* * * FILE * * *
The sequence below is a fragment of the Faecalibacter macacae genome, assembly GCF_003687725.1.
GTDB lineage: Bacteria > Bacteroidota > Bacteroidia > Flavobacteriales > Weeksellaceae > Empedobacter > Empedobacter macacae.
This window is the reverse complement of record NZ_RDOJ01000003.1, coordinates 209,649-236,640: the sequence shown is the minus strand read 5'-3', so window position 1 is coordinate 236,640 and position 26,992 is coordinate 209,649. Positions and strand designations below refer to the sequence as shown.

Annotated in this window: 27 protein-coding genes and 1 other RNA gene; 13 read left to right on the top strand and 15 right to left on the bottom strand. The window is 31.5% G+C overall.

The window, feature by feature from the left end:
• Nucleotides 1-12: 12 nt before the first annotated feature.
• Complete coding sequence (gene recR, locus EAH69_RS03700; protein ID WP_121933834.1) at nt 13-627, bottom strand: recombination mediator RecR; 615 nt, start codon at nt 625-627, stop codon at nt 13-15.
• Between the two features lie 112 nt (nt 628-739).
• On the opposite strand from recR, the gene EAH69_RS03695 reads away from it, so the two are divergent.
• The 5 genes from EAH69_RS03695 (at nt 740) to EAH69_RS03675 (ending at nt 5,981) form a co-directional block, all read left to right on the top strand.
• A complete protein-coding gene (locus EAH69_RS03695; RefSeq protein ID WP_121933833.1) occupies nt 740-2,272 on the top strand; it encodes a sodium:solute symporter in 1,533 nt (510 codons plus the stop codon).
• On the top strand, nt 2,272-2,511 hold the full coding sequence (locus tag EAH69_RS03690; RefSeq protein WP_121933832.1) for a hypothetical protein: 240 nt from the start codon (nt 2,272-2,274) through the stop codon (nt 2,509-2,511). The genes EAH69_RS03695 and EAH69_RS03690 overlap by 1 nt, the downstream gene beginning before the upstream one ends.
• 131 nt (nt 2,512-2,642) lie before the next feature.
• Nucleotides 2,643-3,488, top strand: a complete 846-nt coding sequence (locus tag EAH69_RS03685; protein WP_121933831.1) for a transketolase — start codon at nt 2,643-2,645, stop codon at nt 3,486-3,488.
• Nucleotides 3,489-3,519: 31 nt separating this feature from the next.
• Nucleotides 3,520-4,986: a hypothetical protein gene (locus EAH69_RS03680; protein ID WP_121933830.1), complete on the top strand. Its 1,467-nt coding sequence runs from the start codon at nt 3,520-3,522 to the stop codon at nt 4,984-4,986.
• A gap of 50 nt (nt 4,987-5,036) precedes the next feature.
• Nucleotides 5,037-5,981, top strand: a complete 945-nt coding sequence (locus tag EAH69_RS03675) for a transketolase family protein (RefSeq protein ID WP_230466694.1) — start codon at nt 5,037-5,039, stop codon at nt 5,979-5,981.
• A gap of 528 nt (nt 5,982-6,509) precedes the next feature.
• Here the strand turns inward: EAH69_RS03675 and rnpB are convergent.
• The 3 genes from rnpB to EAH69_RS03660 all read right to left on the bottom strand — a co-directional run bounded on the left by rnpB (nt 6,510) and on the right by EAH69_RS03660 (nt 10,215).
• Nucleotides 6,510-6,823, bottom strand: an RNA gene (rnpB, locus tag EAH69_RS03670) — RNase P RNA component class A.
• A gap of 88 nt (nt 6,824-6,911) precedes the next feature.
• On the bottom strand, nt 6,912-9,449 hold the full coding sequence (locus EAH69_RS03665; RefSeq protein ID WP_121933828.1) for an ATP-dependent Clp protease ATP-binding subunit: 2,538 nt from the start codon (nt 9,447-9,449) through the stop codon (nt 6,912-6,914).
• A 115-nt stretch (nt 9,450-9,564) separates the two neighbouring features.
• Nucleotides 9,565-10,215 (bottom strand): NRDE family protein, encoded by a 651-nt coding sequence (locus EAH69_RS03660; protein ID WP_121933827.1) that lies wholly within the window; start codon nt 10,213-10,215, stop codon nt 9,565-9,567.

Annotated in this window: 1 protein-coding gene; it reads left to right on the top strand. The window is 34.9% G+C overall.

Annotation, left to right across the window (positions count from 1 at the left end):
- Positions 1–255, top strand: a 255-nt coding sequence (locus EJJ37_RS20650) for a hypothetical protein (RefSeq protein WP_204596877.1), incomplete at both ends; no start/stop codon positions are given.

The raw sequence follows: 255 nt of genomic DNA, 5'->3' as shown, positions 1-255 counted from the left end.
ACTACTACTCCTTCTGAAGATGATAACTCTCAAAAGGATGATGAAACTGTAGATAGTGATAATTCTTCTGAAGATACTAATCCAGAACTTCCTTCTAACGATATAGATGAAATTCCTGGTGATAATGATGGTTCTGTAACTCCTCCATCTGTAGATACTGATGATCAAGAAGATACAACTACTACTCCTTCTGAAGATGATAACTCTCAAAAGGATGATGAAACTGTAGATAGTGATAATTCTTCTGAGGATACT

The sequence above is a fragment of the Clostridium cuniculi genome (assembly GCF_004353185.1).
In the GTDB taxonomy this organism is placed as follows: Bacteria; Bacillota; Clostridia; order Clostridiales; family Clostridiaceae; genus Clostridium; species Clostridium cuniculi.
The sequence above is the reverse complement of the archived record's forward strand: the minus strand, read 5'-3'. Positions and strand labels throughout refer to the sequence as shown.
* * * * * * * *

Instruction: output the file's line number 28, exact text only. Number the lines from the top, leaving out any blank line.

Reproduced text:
Annotation, left to right across the window (positions count from 1 at the left end):